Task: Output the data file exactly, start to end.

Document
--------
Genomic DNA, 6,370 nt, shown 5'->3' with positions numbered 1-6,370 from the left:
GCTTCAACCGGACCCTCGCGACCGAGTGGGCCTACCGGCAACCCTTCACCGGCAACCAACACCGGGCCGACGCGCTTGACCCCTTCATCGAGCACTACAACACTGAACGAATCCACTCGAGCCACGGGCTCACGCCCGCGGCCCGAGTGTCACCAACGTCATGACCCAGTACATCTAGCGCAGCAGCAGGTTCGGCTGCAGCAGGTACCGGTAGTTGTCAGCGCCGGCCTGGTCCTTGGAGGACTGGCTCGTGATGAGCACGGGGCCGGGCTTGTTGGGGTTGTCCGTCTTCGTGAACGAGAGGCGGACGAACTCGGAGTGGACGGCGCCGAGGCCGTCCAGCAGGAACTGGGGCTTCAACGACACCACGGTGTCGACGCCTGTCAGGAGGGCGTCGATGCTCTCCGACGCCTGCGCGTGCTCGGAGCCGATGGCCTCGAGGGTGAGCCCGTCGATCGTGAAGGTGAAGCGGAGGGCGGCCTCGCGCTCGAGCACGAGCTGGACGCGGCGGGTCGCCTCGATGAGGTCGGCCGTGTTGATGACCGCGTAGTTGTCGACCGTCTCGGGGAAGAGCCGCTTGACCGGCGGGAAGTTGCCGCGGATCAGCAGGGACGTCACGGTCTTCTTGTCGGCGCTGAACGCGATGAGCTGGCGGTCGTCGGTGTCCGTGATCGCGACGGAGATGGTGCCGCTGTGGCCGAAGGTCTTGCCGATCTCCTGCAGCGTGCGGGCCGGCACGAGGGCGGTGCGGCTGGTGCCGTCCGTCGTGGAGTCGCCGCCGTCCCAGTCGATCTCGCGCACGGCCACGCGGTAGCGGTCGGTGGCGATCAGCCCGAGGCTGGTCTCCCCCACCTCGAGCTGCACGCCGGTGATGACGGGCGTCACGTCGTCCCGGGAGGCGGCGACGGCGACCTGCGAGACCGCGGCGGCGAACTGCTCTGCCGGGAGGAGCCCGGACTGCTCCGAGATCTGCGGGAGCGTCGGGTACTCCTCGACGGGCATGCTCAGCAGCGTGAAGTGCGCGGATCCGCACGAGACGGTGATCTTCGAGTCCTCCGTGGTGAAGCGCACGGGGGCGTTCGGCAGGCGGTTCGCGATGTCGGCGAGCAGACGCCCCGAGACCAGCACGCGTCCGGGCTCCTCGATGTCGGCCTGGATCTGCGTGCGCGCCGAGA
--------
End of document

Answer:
Genomic DNA, 6,370 nt, shown 5'->3' with positions numbered 1-6,370 from the left:
GCTTCAACCGGACCCTCGCGACCGAGTGGGCCTACCGGCAACCCTTCACCGGCAACCAACACCGGGCCGACGCGCTTGACCCCTTCATCGAGCACTACAACACTGAACGAATCCACTCGAGCCACGGGCTCACGCCCGCGGCCCGAGTGTCACCAACGTCATGACCCAGTACATCTAGCGCAGCAGCAGGTTCGGCTGCAGCAGGTACCGGTAGTTGTCAGCGCCGGCCTGGTCCTTGGAGGACTGGCTCGTGATGAGCACGGGGCCGGGCTTGTTGGGGTTGTCCGTCTTCGTGAACGAGAGGCGGACGAACTCGGAGTGGACGGCGCCGAGGCCGTCCAGCAGGAACTGGGGCTTCAACGACACCACGGTGTCGACGCCTGTCAGGAGGGCGTCGATGCTCTCCGACGCCTGCGCGTGCTCGGAGCCGATGGCCTCGAGGGTGAGCCCGTCGATCGTGAAGGTGAAGCGGAGGGCGGCCTCGCGCTCGAGCACGAGCTGGACGCGGCGGGTCGCCTCGATGAGGTCGGCCGTGTTGATGACCGCGTAGTTGTCGACCGTCTCGGGGAAGAGCCGCTTGACCGGCGGGAAGTTGCCGCGGATCAGCAGGGACGTCACGGTCTTCTTGTCGGCGCTGAACGCGATGAGCTGGCGGTCGTCGGTGTCCGTGATCGCGACGGAGATGGTGCCGCTGTGGCCGAAGGTCTTGCCGATCTCCTGCAGCGTGCGGGCCGGCACGAGGGCGGTGCGGCTGGTGCCGTCCGTCGTGGAGTCGCCGCCGTCCCAGTCGATCTCGCGCACGGCCACGCGGTAGCGGTCGGTGGCGATCAGCCCGAGGCTGGTCTCCCCCACCTCGAGCTGCACGCCGGTGATGACGGGCGTCACGTCGTCCCGGGAGGCGGCGACGGCGACCTGCGAGACCGCGGCGGCGAACTGCTCTGCCGGGAGGAGCCCGGACTGCTCCGAGATCTGCGGGAGCGTCGGGTACTCCTCGACGGGCATGCTCAGCAGCGTGAAGTGCGCGGATCCGCACGAGACGGTGATCTTCGAGTCCTCCGTGGTGAAGCGCACGGGGGCGTTCGGCAGGCGGTTCGCGATGTCGGCGAGCAGACGCCCCGAGACCAGCACGCGTCCGGGCTCCTCGATGTCGGCCTGGATCTGCGTGCGCGCCGAGA